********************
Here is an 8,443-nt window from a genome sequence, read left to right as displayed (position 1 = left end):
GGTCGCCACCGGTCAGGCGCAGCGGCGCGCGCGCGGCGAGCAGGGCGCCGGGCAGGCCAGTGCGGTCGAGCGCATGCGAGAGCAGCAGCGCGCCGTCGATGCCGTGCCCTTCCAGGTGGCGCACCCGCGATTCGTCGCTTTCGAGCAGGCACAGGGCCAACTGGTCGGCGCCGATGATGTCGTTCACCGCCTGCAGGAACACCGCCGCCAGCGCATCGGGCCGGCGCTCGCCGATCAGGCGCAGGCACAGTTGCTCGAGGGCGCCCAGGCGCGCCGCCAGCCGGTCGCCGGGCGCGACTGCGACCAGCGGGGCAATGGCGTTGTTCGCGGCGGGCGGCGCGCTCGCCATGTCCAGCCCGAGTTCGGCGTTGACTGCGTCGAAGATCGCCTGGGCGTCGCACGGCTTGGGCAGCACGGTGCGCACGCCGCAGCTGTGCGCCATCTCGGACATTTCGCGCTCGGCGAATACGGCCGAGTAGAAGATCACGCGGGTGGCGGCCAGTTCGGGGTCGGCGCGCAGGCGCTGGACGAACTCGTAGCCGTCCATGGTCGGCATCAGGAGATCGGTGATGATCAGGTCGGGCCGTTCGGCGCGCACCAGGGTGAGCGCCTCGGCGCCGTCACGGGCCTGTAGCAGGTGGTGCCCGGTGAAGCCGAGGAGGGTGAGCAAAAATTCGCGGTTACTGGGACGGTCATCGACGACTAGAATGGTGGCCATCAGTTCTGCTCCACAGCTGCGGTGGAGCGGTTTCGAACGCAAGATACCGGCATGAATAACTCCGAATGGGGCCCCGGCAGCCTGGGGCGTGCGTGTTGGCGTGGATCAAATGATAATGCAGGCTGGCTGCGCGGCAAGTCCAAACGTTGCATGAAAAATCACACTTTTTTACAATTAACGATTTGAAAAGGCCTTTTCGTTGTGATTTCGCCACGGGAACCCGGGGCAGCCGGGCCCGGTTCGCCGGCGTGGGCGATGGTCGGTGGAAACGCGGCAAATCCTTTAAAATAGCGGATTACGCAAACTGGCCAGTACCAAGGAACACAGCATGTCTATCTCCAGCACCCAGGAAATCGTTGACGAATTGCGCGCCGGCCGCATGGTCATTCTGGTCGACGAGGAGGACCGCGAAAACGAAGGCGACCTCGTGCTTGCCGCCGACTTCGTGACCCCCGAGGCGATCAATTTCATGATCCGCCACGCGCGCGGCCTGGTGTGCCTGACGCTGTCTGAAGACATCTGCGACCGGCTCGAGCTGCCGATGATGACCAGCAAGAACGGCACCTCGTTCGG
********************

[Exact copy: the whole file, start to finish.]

Here is an 8,443-nt window from a genome sequence, read left to right as displayed (position 1 = left end):
GGTCGCCACCGGTCAGGCGCAGCGGCGCGCGCGCGGCGAGCAGGGCGCCGGGCAGGCCAGTGCGGTCGAGCGCATGCGAGAGCAGCAGCGCGCCGTCGATGCCGTGCCCTTCCAGGTGGCGCACCCGCGATTCGTCGCTTTCGAGCAGGCACAGGGCCAACTGGTCGGCGCCGATGATGTCGTTCACCGCCTGCAGGAACACCGCCGCCAGCGCATCGGGCCGGCGCTCGCCGATCAGGCGCAGGCACAGTTGCTCGAGGGCGCCCAGGCGCGCCGCCAGCCGGTCGCCGGGCGCGACTGCGACCAGCGGGGCAATGGCGTTGTTCGCGGCGGGCGGCGCGCTCGCCATGTCCAGCCCGAGTTCGGCGTTGACTGCGTCGAAGATCGCCTGGGCGTCGCACGGCTTGGGCAGCACGGTGCGCACGCCGCAGCTGTGCGCCATCTCGGACATTTCGCGCTCGGCGAATACGGCCGAGTAGAAGATCACGCGGGTGGCGGCCAGTTCGGGGTCGGCGCGCAGGCGCTGGACGAACTCGTAGCCGTCCATGGTCGGCATCAGGAGATCGGTGATGATCAGGTCGGGCCGTTCGGCGCGCACCAGGGTGAGCGCCTCGGCGCCGTCACGGGCCTGTAGCAGGTGGTGCCCGGTGAAGCCGAGGAGGGTGAGCAAAAATTCGCGGTTACTGGGACGGTCATCGACGACTAGAATGGTGGCCATCAGTTCTGCTCCACAGCTGCGGTGGAGCGGTTTCGAACGCAAGATACCGGCATGAATAACTCCGAATGGGGCCCCGGCAGCCTGGGGCGTGCGTGTTGGCGTGGATCAAATGATAATGCAGGCTGGCTGCGCGGCAAGTCCAAACGTTGCATGAAAAATCACACTTTTTTACAATTAACGATTTGAAAAGGCCTTTTCGTTGTGATTTCGCCACGGGAACCCGGGGCAGCCGGGCCCGGTTCGCCGGCGTGGGCGATGGTCGGTGGAAACGCGGCAAATCCTTTAAAATAGCGGATTACGCAAACTGGCCAGTACCAAGGAACACAGCATGTCTATCTCCAGCACCCAGGAAATCGTTGACGAATTGCGCGCCGGCCGCATGGTCATTCTGGTCGACGAGGAGGACCGCGAAAACGAAGGCGACCTCGTGCTTGCCGCCGACTTCGTGACCCCCGAGGCGATCAATTTCATGATCCGCCACGCGCGCGGCCTGGTGTGCCTGACGCTGTCTGAAGACATCTGCGACCGGCTCGAGCTGCCGATGATGACCAGCAAGAACGGCACCTCGTTCGG